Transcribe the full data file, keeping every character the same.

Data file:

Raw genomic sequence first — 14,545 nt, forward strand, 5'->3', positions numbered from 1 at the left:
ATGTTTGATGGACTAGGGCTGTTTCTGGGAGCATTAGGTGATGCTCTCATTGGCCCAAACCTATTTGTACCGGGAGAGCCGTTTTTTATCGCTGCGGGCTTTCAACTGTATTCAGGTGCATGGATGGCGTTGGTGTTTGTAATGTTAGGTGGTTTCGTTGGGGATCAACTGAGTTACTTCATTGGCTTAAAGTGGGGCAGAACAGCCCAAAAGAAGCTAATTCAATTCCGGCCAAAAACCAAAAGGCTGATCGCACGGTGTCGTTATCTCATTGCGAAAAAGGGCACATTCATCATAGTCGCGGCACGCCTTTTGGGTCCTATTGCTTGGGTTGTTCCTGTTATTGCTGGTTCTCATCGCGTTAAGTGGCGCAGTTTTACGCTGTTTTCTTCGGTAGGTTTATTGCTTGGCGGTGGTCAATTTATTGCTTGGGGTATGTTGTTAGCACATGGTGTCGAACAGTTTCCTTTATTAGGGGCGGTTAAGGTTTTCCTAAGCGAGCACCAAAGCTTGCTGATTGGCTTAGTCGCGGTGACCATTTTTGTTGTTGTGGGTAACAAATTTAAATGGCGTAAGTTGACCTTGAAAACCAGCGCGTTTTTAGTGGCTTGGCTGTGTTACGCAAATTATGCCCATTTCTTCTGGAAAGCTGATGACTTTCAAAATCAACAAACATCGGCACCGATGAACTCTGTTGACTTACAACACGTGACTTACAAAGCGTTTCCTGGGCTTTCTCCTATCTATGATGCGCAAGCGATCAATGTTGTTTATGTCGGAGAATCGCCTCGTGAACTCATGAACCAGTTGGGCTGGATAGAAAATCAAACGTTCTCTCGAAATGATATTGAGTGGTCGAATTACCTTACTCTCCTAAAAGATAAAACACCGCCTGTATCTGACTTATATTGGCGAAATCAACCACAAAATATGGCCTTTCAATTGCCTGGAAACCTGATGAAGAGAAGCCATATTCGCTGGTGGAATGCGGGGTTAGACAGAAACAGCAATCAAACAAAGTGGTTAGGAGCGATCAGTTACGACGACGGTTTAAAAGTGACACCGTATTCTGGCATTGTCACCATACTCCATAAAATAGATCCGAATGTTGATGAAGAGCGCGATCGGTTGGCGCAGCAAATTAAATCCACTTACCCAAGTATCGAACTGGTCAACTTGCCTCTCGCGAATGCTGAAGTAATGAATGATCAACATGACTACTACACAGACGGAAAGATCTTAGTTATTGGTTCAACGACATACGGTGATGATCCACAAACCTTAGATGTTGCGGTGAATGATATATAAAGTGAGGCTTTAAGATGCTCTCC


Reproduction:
Raw genomic sequence first — 14,545 nt, forward strand, 5'->3', positions numbered from 1 at the left:
ATGTTTGATGGACTAGGGCTGTTTCTGGGAGCATTAGGTGATGCTCTCATTGGCCCAAACCTATTTGTACCGGGAGAGCCGTTTTTTATCGCTGCGGGCTTTCAACTGTATTCAGGTGCATGGATGGCGTTGGTGTTTGTAATGTTAGGTGGTTTCGTTGGGGATCAACTGAGTTACTTCATTGGCTTAAAGTGGGGCAGAACAGCCCAAAAGAAGCTAATTCAATTCCGGCCAAAAACCAAAAGGCTGATCGCACGGTGTCGTTATCTCATTGCGAAAAAGGGCACATTCATCATAGTCGCGGCACGCCTTTTGGGTCCTATTGCTTGGGTTGTTCCTGTTATTGCTGGTTCTCATCGCGTTAAGTGGCGCAGTTTTACGCTGTTTTCTTCGGTAGGTTTATTGCTTGGCGGTGGTCAATTTATTGCTTGGGGTATGTTGTTAGCACATGGTGTCGAACAGTTTCCTTTATTAGGGGCGGTTAAGGTTTTCCTAAGCGAGCACCAAAGCTTGCTGATTGGCTTAGTCGCGGTGACCATTTTTGTTGTTGTGGGTAACAAATTTAAATGGCGTAAGTTGACCTTGAAAACCAGCGCGTTTTTAGTGGCTTGGCTGTGTTACGCAAATTATGCCCATTTCTTCTGGAAAGCTGATGACTTTCAAAATCAACAAACATCGGCACCGATGAACTCTGTTGACTTACAACACGTGACTTACAAAGCGTTTCCTGGGCTTTCTCCTATCTATGATGCGCAAGCGATCAATGTTGTTTATGTCGGAGAATCGCCTCGTGAACTCATGAACCAGTTGGGCTGGATAGAAAATCAAACGTTCTCTCGAAATGATATTGAGTGGTCGAATTACCTTACTCTCCTAAAAGATAAAACACCGCCTGTATCTGACTTATATTGGCGAAATCAACCACAAAATATGGCCTTTCAATTGCCTGGAAACCTGATGAAGAGAAGCCATATTCGCTGGTGGAATGCGGGGTTAGACAGAAACAGCAATCAAACAAAGTGGTTAGGAGCGATCAGTTACGACGACGGTTTAAAAGTGACACCGTATTCTGGCATTGTCACCATACTCCATAAAATAGATCCGAATGTTGATGAAGAGCGCGATCGGTTGGCGCAGCAAATTAAATCCACTTACCCAAGTATCGAACTGGTCAACTTGCCTCTCGCGAATGCTGAAGTAATGAATGATCAACATGACTACTACACAGACGGAAAGATCTTAGTTATTGGTTCAACGACATACGGTGATGATCCACAAACCTTAGATGTTGCGGTGAATGATATATAAAGTGAGGCTTTAAGATGCTCTCC